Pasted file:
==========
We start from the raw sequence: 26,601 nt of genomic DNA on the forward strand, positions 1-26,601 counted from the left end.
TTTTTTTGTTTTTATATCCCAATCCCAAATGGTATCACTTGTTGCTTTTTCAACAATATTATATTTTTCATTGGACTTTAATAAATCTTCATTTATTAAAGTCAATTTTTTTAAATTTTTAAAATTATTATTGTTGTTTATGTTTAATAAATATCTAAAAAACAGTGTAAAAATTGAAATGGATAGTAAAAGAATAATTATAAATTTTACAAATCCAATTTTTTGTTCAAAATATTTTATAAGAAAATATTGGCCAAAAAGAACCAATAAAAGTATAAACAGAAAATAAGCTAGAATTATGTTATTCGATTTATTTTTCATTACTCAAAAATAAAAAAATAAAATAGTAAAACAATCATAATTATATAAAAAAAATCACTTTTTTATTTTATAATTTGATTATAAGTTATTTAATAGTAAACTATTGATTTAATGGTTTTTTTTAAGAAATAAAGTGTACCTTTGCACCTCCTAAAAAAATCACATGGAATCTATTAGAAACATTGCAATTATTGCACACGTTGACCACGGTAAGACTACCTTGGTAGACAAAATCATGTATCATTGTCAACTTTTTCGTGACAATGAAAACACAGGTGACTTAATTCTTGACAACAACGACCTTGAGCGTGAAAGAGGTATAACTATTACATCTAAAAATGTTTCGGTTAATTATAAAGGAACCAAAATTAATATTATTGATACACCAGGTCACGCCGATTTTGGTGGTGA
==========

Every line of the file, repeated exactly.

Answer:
We start from the raw sequence: 26,601 nt of genomic DNA on the forward strand, positions 1-26,601 counted from the left end.
TTTTTTTGTTTTTATATCCCAATCCCAAATGGTATCACTTGTTGCTTTTTCAACAATATTATATTTTTCATTGGACTTTAATAAATCTTCATTTATTAAAGTCAATTTTTTTAAATTTTTAAAATTATTATTGTTGTTTATGTTTAATAAATATCTAAAAAACAGTGTAAAAATTGAAATGGATAGTAAAAGAATAATTATAAATTTTACAAATCCAATTTTTTGTTCAAAATATTTTATAAGAAAATATTGGCCAAAAAGAACCAATAAAAGTATAAACAGAAAATAAGCTAGAATTATGTTATTCGATTTATTTTTCATTACTCAAAAATAAAAAAATAAAATAGTAAAACAATCATAATTATATAAAAAAAATCACTTTTTTATTTTATAATTTGATTATAAGTTATTTAATAGTAAACTATTGATTTAATGGTTTTTTTTAAGAAATAAAGTGTACCTTTGCACCTCCTAAAAAAATCACATGGAATCTATTAGAAACATTGCAATTATTGCACACGTTGACCACGGTAAGACTACCTTGGTAGACAAAATCATGTATCATTGTCAACTTTTTCGTGACAATGAAAACACAGGTGACTTAATTCTTGACAACAACGACCTTGAGCGTGAAAGAGGTATAACTATTACATCTAAAAATGTTTCGGTTAATTATAAAGGAACCAAAATTAATATTATTGATACACCAGGTCACGCCGATTTTGGTGGTGA